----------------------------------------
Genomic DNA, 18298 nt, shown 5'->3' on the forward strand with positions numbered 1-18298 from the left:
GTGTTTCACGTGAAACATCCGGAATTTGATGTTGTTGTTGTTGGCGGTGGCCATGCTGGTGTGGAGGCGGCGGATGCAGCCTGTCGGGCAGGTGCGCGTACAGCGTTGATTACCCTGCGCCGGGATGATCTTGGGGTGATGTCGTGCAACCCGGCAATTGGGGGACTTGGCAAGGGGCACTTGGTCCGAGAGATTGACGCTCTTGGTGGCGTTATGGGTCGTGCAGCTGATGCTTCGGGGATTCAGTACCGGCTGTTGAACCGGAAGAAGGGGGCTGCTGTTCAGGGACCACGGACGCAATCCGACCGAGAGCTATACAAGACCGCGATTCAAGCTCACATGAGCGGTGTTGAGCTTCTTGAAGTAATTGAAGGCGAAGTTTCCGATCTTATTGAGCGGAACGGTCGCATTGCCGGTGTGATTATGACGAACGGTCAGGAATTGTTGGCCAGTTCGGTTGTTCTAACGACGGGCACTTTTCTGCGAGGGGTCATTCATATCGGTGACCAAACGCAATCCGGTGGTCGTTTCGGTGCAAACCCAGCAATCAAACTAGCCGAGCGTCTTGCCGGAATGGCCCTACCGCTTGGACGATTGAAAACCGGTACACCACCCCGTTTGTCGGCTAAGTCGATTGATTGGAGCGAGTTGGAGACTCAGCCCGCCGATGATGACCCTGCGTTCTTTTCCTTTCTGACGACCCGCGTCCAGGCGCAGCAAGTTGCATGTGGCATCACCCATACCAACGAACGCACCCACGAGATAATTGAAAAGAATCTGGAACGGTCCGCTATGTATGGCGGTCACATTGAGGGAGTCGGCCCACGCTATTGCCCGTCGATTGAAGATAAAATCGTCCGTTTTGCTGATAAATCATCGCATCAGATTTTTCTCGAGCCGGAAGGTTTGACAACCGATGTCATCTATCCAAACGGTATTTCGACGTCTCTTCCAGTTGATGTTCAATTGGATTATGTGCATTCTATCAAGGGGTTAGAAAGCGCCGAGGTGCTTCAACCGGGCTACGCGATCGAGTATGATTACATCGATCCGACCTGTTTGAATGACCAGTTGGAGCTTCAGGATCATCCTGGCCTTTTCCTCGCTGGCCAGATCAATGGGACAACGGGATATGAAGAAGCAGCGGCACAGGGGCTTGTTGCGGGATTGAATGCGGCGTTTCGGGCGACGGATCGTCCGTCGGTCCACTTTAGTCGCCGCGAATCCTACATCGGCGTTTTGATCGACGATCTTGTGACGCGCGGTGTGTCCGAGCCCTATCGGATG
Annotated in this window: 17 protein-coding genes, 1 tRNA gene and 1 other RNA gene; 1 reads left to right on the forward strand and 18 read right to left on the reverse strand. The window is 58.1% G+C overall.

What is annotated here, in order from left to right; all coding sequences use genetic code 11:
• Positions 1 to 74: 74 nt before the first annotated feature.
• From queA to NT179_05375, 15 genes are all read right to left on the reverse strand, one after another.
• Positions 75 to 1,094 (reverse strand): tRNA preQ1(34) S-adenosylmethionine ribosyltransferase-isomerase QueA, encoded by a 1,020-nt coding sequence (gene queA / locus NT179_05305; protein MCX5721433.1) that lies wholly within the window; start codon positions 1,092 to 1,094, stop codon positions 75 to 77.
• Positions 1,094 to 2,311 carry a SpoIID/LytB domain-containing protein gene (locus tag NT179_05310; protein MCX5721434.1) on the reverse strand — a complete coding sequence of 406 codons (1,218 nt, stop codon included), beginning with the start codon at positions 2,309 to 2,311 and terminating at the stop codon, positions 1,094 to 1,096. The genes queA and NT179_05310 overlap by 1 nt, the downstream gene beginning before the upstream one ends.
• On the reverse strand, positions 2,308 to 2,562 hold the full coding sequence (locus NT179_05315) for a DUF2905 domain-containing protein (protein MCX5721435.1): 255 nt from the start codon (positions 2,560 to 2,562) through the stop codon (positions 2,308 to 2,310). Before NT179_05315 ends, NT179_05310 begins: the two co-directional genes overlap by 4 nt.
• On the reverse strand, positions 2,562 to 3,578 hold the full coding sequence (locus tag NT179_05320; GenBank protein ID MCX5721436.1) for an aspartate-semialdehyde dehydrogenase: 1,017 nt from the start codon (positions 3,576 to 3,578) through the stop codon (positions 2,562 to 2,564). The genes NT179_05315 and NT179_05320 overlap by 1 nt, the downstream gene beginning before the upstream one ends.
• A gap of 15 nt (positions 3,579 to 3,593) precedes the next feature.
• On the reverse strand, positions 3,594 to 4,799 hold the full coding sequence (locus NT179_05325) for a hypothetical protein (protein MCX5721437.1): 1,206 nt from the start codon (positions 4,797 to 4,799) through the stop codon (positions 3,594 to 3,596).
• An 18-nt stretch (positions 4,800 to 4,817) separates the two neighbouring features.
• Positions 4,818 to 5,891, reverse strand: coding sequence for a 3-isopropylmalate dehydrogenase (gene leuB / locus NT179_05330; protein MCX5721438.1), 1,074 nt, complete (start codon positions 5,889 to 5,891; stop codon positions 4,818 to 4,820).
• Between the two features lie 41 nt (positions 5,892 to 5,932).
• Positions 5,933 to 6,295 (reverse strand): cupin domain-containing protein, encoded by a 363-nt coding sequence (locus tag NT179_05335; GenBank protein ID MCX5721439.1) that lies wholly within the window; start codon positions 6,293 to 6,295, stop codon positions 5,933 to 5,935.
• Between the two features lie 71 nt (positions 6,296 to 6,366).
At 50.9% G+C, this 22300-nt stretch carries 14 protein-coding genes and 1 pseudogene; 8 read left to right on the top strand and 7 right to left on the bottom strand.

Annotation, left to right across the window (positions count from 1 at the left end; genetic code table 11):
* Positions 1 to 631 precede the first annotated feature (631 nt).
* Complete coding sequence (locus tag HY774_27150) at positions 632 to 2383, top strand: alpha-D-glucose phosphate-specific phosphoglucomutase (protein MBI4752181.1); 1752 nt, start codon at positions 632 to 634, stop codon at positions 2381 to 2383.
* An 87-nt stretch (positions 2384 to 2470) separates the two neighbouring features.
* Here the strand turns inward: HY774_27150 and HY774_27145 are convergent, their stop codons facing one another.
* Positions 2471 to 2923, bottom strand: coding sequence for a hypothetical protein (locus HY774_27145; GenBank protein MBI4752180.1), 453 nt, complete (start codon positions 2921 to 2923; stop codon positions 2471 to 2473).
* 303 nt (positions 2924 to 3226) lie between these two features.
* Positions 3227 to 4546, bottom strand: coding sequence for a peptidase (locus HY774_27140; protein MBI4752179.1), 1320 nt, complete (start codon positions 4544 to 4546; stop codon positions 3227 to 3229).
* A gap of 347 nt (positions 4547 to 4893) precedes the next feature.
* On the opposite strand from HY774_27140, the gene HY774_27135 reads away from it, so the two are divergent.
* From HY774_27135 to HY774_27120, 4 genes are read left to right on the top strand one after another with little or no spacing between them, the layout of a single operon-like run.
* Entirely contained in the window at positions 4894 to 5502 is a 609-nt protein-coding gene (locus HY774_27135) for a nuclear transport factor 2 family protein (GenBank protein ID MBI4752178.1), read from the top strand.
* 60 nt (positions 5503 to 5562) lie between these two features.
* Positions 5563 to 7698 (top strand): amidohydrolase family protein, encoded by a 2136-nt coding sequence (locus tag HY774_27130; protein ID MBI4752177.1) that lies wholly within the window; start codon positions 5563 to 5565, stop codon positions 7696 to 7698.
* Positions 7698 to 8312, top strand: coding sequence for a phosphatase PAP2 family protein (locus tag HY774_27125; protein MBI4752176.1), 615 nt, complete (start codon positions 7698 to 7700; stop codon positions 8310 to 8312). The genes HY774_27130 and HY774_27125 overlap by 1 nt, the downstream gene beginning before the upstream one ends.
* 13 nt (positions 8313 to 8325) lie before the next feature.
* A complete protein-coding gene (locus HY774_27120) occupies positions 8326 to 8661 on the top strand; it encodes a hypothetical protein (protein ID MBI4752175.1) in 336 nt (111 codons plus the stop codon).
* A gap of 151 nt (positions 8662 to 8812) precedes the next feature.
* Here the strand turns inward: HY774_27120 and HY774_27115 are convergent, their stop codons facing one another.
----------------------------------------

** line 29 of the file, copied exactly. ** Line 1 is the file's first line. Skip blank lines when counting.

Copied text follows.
* From HY774_27135 to HY774_27120, 4 genes are read left to right on the top strand one after another with little or no spacing between them, the layout of a single operon-like run.